Contact sports such as wrestling and forums such as soccer or horse racing are very likely to receive severe blows because of the compulsory adaptation of COVID-19. The future is difficult to foresee concerning the consequences of corona on outdoor sports. Let’s indulge in speculation nevertheless:
- The future corona shocks combined with increased climatic awareness can be expected to produce fewer per capita consumption of sportswear but an increase in interest in high-quality products that can be used for longer periods of time.
- Although more people will hopefully make more rational purchasing choices, it is an illusion that consumers are suddenly relieved from “consumption” and mimetic desire (see French social scientist Rene Girard), which is coined by American économist Thorstein Veblen. On 20 May, in some newspapers that wear the RectoVerso brand jogging pants, the elegant Belgians’ crown Princess Elisabeth doubled the brand’s sales the next day.
- In what the American cultural anthropologist Ernest Becker described as a “symbolic pillar of self-esteem” for many consumers, sportswear will continue to play the role of the animator (The Denial of Death, 1973). Therefore, brands continue to develop audacious slogans and create attractive products to support the myth that sports are a fountain for young people.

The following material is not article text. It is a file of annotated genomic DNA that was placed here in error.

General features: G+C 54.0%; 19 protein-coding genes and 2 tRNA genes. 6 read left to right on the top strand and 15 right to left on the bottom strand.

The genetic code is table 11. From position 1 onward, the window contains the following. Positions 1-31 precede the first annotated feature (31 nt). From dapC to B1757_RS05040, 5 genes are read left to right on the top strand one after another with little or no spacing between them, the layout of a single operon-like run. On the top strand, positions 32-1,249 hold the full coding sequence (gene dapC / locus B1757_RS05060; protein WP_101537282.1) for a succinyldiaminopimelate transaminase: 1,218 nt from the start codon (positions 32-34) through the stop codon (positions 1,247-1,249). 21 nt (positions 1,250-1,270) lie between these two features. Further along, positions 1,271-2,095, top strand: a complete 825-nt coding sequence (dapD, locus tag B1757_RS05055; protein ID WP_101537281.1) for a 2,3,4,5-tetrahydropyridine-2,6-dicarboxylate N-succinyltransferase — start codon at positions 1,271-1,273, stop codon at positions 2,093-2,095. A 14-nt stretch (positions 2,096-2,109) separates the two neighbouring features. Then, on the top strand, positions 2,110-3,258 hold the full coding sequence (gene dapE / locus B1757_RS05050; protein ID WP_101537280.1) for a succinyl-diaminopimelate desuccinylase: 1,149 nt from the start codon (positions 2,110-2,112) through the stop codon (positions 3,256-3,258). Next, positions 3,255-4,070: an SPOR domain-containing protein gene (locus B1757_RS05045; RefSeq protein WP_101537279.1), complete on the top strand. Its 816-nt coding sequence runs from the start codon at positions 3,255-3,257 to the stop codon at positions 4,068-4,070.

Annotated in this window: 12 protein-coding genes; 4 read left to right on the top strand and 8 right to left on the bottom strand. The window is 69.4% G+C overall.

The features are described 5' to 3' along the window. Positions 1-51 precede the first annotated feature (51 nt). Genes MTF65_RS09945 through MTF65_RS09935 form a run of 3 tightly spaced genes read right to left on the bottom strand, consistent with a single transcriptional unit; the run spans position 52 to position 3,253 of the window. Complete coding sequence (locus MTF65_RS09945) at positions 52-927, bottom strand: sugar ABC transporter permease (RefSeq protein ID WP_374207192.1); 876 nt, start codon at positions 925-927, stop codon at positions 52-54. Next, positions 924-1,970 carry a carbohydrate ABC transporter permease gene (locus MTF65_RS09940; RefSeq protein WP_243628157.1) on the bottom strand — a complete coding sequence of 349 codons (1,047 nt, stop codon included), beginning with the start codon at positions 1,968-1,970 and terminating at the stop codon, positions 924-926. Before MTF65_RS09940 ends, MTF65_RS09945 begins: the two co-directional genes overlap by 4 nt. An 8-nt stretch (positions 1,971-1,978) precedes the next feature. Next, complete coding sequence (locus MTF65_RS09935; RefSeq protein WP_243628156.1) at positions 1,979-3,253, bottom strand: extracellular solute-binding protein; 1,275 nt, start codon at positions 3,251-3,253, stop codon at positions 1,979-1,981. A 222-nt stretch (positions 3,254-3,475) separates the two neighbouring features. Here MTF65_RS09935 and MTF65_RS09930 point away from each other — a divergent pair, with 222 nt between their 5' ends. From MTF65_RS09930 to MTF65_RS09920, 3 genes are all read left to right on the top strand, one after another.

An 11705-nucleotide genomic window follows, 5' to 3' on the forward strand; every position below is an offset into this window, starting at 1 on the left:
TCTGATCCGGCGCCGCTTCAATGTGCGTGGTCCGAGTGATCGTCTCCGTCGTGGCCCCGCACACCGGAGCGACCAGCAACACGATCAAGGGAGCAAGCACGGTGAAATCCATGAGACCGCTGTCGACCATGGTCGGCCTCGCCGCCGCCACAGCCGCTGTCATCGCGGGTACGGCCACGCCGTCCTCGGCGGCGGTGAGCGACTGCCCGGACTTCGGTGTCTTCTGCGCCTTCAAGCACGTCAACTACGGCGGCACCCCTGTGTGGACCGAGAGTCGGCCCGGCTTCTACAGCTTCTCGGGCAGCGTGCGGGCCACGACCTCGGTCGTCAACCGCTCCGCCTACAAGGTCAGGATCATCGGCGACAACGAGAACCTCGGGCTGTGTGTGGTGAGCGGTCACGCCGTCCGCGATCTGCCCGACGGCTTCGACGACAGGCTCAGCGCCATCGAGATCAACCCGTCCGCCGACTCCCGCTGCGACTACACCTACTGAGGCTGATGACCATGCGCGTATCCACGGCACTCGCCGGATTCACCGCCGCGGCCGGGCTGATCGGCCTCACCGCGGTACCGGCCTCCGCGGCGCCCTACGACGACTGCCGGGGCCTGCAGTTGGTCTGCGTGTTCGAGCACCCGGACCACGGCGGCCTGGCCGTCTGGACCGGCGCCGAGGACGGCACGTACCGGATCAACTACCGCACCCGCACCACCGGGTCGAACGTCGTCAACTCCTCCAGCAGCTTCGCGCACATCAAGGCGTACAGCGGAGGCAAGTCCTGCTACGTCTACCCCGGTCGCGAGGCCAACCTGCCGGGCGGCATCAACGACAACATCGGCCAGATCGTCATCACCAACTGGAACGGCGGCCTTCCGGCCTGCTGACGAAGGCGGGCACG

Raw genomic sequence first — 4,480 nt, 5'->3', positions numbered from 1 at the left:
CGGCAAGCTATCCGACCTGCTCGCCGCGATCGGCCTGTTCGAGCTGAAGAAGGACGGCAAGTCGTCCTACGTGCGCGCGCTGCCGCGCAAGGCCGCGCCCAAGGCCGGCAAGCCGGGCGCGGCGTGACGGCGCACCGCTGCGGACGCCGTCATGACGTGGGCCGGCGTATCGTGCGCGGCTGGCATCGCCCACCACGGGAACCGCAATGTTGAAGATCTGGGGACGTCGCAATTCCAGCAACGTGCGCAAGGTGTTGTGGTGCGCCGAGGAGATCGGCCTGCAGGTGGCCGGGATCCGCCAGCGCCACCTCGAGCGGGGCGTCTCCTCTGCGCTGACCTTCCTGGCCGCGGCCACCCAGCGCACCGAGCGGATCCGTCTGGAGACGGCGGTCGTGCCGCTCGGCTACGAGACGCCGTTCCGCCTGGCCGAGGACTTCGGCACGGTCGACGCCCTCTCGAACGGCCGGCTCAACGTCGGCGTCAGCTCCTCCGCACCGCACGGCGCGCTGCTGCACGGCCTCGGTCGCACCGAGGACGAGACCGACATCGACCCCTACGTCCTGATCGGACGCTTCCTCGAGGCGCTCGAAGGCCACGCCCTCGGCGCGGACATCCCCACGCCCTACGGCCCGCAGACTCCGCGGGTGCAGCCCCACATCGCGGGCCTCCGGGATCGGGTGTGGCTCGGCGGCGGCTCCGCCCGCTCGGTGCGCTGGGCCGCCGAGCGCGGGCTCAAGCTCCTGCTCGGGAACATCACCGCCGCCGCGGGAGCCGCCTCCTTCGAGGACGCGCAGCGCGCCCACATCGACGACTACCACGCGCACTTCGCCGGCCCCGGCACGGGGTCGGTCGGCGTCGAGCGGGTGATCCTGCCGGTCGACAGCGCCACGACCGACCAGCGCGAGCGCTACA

- As Israel’s historian Yuval Noah Harari named the corona effect in March2020, the ‘acceleration of history’ is likely to provide the basis for the largest and most rich sportswear brands. They look better than their small competitors’ chances of survival. Again, the winners are going to get everyone. Many SMEs will disappear, or larger companies will be taken over.
- There will continue to be traditional national sports favorites, including Indiapreferring cricket, US football fascination, and Brazil soccer fancy.
- Market differentiation is even more important than in the past, with brands bringing more and more women and children into the fields of sport.
Brands will also still try to turn more casual sportspeople into sports enthusiasts. Casual runners tend to follow Mexican long-distance Tarahumara runners’ example of simplicity. Runners of this tribe in Indian clothing and self-made shoes can easily run 160 km over the mountains and the valleys. On the other hand, sports freaks tend to listen to a world-class racer like Meb Keflezighi, an American sponsored by Nike most of his career. Keflizighi explains in his book 26 Marathons (2019) how athletes can cost “fighting mishaps,” the mistaken choice of footwear, a victory, and a career. It goes without saying that freaks like Keflezighi always spend far more money than their more moderate competitors on sportswear.